Cuban medics in Haiti put the world to shame
Castro’s doctors and nurses are the backbone of the fight against cholera
By Nina Lakhani
They are the real heroes of the Haitian earthquake disaster, the human catastrophe on America’s doorstep which Barack Obama pledged a monumental US humanitarian mission to alleviate. Except these heroes are from America’s arch-enemy Cuba, whose doctors and nurses have put US efforts to shame.
A medical brigade of 1,200 Cubans is operating all over earthquake-torn and cholera-infected Haiti, as part of Fidel Castro’s international medical mission which has won the socialist state many friends, but little international recognition.
Observers of the Haiti earthquake could be forgiven for thinking international aid agencies were alone in tackling the devastation that killed 250,000 people and left nearly 1.5 million homeless. In fact, Cuban healthcare workers have been in Haiti since 1998, so when the earthquake struck the 350-strong team jumped into action. And amid the fanfare and publicity surrounding the arrival of help from the US and the UK, hundreds more Cuban doctors, nurses and therapists arrived with barely a mention. Most countries were gone within two months, again leaving the Cubans and Médecins Sans Frontières as the principal healthcare providers for the impoverished Caribbean island.
Figures released last week show that Cuban medical personnel, working in 40 centres across Haiti, have treated more than 30,000 cholera patients since October. They are the largest foreign contingent, treating around 40 per cent of all cholera patients. Another batch of medics from the Cuban Henry Reeve Brigade, a disaster and emergency specialist team, arrived recently as it became clear that Haiti was struggling to cope with the epidemic that has already killed hundreds.
Since 1998, Cuba has trained 550 Haitian doctors for free at the Escuela Latinoamericana de Medicina en Cuba (Elam), one of the country’s most radical medical ventures. Another 400 are currently being trained at the school, which offers free education – including free books and a little spending money – to anyone sufficiently qualified who cannot afford to study medicine in their own country.
John Kirk is a professor of Latin American studies at Dalhousie University in Canada who researches Cuba’s international medical teams. He said: “Cuba’s contribution in Haiti is like the world’s greatest secret. They are barely mentioned, even though they are doing much of the heavy lifting.”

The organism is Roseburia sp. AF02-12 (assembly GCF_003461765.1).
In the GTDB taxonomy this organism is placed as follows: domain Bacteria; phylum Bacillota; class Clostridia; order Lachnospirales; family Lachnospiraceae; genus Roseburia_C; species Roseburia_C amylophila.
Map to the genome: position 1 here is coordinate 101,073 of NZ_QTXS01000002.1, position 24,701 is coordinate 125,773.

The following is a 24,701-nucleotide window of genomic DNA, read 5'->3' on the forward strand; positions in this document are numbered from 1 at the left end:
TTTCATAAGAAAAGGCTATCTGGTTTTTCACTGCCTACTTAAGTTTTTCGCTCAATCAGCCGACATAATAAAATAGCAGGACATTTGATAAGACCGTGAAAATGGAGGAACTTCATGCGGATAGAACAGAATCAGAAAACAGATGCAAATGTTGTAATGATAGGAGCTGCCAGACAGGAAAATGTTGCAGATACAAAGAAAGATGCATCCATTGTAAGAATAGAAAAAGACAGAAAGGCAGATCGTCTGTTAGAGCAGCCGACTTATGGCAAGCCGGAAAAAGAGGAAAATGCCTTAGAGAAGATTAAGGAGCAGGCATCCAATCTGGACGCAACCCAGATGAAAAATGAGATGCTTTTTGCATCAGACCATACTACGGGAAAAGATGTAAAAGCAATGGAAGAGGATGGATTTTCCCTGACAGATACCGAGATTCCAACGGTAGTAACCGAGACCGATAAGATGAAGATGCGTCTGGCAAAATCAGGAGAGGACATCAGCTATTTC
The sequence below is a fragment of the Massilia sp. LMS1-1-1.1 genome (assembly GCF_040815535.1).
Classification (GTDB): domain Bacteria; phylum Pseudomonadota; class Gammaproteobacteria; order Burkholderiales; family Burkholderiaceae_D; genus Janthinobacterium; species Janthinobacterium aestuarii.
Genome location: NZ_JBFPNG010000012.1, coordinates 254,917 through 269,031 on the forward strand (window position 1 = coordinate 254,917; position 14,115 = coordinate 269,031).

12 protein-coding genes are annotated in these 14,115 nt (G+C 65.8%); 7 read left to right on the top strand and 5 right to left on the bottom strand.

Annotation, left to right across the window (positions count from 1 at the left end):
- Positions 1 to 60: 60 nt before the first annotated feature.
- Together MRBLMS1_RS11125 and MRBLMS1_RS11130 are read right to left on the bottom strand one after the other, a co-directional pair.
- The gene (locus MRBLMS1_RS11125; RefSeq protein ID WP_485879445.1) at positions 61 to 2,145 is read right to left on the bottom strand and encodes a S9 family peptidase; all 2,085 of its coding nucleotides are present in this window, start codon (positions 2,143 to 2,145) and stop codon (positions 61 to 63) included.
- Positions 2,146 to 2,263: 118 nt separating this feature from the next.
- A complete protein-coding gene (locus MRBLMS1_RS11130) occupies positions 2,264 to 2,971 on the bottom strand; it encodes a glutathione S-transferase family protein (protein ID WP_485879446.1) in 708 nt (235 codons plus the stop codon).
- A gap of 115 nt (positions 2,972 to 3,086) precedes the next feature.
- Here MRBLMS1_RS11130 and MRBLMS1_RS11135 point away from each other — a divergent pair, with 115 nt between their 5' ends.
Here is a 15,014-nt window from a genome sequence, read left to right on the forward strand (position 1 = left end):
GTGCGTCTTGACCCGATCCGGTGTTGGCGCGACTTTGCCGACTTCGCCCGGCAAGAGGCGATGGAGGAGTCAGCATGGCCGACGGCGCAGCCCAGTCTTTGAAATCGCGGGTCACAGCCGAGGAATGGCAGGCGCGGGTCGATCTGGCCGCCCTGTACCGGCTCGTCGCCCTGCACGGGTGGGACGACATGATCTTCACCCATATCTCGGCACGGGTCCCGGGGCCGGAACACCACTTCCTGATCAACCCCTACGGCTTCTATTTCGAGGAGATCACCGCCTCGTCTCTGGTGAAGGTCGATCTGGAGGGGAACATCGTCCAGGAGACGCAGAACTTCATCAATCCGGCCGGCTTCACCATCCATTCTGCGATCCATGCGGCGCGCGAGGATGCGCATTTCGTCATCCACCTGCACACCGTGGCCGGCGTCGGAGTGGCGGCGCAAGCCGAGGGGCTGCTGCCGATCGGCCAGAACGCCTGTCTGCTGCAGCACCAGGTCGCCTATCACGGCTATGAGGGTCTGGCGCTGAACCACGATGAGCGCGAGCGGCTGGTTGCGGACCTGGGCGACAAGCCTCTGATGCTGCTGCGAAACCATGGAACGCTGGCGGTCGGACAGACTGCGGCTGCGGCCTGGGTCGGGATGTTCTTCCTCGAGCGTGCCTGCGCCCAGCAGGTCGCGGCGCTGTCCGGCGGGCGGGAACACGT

This tradition can be traced back to 1960, when Cuba sent a handful of doctors to Chile, hit by a powerful earthquake, followed by a team of 50 to Algeria in 1963. This was four years after the revolution, which saw nearly half the country’s 7,000 doctors voting with their feet and leaving for the US.
The travelling doctors have served as an extremely useful arm of the government’s foreign and economic policy, winning them friends and favours across the globe. The best-known programme is Operation Miracle, which began with ophthalmologists treating cataract sufferers in impoverished Venezuelan villages in exchange for oil. This initiative has restored the eyesight of 1.8 million people in 35 countries, including that of Mario Teran, the Bolivian sergeant who killed Che Guevara in 1967.
The Henry Reeve Brigade, rebuffed by the Americans after Hurricane Katrina, was the first team to arrive in Pakistan after the 2005 earthquake, and the last to leave six months later.
Cuba’s constitution lays out an obligation to help the worst-off countries when possible, but international solidarity isn’t the only reason, according to Professor Kirk. “It allows Cuban doctors, who are frightfully underpaid, to earn extra money abroad and learn about diseases and conditions they have only read about. It is also an obsession of Fidel’s and it wins him votes in the UN.”
A third of Cuba’s 75,000 doctors, along with 10,000 other health workers, are currently working in 77 poor countries, including El Salvador, Mali and East Timor. This still leaves one doctor for every 220 people at home, one of the highest ratios in the world, compared with one for every 370 in England.
Wherever they are invited, Cubans implement their prevention-focused holistic model, visiting families at home, proactively monitoring maternal and child health. This has produced “stunning results” in parts of El Salvador, Honduras and Guatemala, lowering infant and maternal mortality rates, reducing infectious diseases and leaving behind better trained local health workers, according to Professor Kirk’s research.
Medical training in Cuba lasts six years – a year longer than in the UK – after which every graduate works as a family doctor for three years minimum. Working alongside a nurse, the family doctor looks after 150 to 200 families in the community in which they live.
This model has helped Cuba to achieve some of the world’s most enviable health improvements, despite spending only $400 (£260) per person last year compared with $3,000 (£1,950) in the UK and $7,500 (£4,900) in the US, according to Organisation for Economic Co-operation and Development figures.